Organic materials are fed into a drum, silo, concrete-lined trench, or similar equipment where the environmental conditions-including temperature, moisture, and aeration-are closely controlled. The apparatus usually has a mechanism to turn or agitate the material for proper aeration. In-vessel composters vary in size and capacity.
Types of Waste and Waste Generators: In-vessel composting can process large amounts of waste without taking up as much space as the windrow method. In addition, it can accommodate virtually any type of organic waste (e.g., meat, animal manure, biosolids, food scraps). Some in-vessel composters can fit into a school or restaurant kitchen while others can be as large as a school bus to accommodate large food processing plants.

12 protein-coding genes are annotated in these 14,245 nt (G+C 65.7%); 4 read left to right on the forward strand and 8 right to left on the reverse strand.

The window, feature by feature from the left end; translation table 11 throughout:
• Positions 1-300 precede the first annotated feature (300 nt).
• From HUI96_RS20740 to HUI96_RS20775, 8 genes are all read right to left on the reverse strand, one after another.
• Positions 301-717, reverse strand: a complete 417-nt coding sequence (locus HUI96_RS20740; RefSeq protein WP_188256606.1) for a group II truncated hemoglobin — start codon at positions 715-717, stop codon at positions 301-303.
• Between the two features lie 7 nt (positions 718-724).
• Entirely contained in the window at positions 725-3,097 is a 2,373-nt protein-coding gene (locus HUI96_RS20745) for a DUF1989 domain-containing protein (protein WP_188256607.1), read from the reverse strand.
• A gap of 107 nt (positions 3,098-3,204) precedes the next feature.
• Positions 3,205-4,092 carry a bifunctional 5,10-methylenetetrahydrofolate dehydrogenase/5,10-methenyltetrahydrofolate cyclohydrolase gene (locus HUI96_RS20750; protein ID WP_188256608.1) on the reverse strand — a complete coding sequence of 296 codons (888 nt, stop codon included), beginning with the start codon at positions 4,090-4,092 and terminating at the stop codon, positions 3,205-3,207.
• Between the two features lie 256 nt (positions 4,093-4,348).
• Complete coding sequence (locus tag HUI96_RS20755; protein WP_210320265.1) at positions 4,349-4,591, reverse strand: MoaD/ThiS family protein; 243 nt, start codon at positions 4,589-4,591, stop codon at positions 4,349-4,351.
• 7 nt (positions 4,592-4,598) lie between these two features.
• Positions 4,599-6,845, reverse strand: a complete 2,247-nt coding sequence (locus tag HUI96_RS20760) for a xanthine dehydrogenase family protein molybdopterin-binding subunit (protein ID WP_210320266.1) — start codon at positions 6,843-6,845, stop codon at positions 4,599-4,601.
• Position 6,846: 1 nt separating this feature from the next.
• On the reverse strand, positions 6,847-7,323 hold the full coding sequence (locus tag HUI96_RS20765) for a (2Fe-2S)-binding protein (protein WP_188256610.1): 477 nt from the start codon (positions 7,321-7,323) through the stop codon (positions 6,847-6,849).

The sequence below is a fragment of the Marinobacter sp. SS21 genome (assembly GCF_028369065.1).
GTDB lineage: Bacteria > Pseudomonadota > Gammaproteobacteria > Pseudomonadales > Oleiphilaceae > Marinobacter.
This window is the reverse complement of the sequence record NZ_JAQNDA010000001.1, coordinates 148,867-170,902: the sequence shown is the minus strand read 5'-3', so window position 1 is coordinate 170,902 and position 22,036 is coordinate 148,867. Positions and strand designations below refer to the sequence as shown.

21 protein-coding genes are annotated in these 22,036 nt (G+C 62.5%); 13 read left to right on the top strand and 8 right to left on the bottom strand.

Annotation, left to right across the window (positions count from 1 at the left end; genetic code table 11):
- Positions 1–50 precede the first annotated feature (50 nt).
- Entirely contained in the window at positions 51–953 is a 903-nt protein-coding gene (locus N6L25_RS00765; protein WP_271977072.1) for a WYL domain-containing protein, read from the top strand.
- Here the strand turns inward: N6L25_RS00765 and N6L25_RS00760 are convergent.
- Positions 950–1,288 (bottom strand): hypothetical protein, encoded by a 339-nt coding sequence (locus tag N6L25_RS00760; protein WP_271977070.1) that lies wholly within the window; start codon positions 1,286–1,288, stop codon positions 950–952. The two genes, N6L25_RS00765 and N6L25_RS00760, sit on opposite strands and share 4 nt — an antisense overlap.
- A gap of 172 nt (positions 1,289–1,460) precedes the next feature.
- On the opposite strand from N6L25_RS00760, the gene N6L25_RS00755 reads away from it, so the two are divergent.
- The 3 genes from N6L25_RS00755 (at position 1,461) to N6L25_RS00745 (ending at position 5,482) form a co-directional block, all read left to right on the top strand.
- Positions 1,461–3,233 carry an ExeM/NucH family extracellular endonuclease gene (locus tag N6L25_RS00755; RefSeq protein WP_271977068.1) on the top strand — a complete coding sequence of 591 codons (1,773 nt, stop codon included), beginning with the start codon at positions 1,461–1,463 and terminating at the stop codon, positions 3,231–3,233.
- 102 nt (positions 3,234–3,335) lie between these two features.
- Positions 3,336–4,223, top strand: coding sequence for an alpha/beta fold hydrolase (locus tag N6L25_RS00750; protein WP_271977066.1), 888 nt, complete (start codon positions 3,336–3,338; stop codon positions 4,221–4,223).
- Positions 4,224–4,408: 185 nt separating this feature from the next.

Climate or Seasonal Considerations: In-vessel composting can be used year-round in virtually any climate because the environment is carefully controlled, often by electronic means. This method can even be used in extremely cold weather if the equipment is insulated or the processing takes place indoors.
Environmental Concerns: In-vessel composting produces very little odor and minimal leachate.
Requirements: In-vessel composters are expensive and might require technical assistance to operate properly, but this method uses much less land and manual labor than windrow composting.
Results: Conversion of organic material to compost can take as little as a few weeks. Once the compost comes out of the vessel, however, it still requires a few more weeks or months for the microbial activity to stabilize and the pile to cool.